posted by ansate at 4:35 PM on January 6, 2014

Tinned chickpeas make a good, quick protein with roasted vegetables (courgette, peppers) and potatoes. Just season with olive oil, salt and pepper and maybe dried rosemary. Sweet potatoes and squash are also great roasted. Potatoes will take longer than 15 minutes unless you par boil them. Oooh sprouts are surprisingly nice roasted as well.
posted by Dorothea_in_Rome at 4:37 PM on January 6, 2014 [1 favorite]

It takes a little bit of prep work (that you could do the night before and probably hold everything in the fridge.

But Alton Brown's Smoked Paprika Chicken over Potatoes? O.M.G.
posted by sparklemotion at 4:44 PM on January 6, 2014

Ok, this takes a little longer than 15 minutes (closer to 30), but another great technique for one-pan, single person cooking is foil packets. Throw in any kind of vegetable you like (might want to pre-cook potato or sweet potato in the microwave for a few minutes first), top with your protein and seasoning, seal up and bake. The foil keeps things moist, salmon especially.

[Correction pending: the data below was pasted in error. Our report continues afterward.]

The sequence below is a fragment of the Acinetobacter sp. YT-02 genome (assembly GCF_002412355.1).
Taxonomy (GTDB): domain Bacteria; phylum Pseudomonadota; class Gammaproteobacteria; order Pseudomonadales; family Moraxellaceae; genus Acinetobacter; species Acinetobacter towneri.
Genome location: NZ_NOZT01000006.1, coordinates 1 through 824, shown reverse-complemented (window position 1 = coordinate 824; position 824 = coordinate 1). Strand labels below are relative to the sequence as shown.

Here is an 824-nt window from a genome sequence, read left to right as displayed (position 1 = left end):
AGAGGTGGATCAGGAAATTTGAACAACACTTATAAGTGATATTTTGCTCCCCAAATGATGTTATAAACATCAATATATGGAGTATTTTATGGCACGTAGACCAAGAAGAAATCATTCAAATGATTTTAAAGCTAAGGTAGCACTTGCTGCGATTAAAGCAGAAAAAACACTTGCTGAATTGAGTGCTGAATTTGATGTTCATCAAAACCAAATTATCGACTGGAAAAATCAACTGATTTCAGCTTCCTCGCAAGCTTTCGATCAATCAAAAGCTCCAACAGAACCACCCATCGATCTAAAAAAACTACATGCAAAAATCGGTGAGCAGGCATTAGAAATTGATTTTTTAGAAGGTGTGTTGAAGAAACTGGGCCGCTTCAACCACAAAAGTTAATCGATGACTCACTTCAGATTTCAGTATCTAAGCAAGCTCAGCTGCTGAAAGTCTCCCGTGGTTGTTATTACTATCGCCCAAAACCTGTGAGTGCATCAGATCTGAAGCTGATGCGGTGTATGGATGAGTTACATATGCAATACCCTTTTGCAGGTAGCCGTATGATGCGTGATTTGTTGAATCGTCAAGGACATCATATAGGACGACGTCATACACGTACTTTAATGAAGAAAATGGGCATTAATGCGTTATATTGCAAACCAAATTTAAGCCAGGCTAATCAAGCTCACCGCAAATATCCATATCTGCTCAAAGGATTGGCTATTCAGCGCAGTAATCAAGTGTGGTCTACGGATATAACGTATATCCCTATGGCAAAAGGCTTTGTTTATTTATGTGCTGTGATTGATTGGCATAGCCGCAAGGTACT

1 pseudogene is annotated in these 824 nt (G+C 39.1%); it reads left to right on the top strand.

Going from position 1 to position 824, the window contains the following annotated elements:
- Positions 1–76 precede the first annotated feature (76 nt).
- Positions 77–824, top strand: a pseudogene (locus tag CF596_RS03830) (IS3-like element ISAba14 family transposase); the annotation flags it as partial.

posted by cabingirl at 4:54 PM on January 6, 2014 [5 favorites]

The 20-minute breakfast (or breakfast-for-dinner) version. Just sub in proper bacon and butter!
posted by jaynewould at 4:55 PM on January 6, 2014 [1 favorite]

Well for the salmon, your best bet would be a slight variation on the tray, by making a foil packet. You can use whatever strikes your fancy--say, a layer of thinly sliced potato, then your salmon, then julienned zucchini and halved cherry tomatoes, salt and pepper, and olive oil. Put it in a 400 degree oven for about 15 minutes, or 8 minutes from when it starts sizzling.